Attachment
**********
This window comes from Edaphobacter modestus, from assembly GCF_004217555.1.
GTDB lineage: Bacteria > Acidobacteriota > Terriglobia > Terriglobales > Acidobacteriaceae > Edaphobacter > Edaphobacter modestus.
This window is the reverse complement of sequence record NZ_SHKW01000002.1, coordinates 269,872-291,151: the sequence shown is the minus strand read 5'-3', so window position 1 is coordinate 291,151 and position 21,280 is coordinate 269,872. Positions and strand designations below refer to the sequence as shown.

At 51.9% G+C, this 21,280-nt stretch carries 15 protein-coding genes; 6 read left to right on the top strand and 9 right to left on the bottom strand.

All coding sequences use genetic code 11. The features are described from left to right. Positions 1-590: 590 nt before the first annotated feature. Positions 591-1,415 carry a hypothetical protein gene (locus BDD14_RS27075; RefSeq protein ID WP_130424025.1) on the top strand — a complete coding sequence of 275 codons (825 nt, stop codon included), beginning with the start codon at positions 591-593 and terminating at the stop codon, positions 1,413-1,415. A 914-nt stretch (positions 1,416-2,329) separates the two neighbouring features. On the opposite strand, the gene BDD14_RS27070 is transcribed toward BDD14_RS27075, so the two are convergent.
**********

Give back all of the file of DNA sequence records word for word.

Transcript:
This window comes from Edaphobacter modestus, from assembly GCF_004217555.1.
GTDB lineage: Bacteria > Acidobacteriota > Terriglobia > Terriglobales > Acidobacteriaceae > Edaphobacter > Edaphobacter modestus.
This window is the reverse complement of sequence record NZ_SHKW01000002.1, coordinates 269,872-291,151: the sequence shown is the minus strand read 5'-3', so window position 1 is coordinate 291,151 and position 21,280 is coordinate 269,872. Positions and strand designations below refer to the sequence as shown.

At 51.9% G+C, this 21,280-nt stretch carries 15 protein-coding genes; 6 read left to right on the top strand and 9 right to left on the bottom strand.

All coding sequences use genetic code 11. The features are described from left to right. Positions 1-590: 590 nt before the first annotated feature. Positions 591-1,415 carry a hypothetical protein gene (locus BDD14_RS27075; RefSeq protein ID WP_130424025.1) on the top strand — a complete coding sequence of 275 codons (825 nt, stop codon included), beginning with the start codon at positions 591-593 and terminating at the stop codon, positions 1,413-1,415. A 914-nt stretch (positions 1,416-2,329) separates the two neighbouring features. On the opposite strand, the gene BDD14_RS27070 is transcribed toward BDD14_RS27075, so the two are convergent.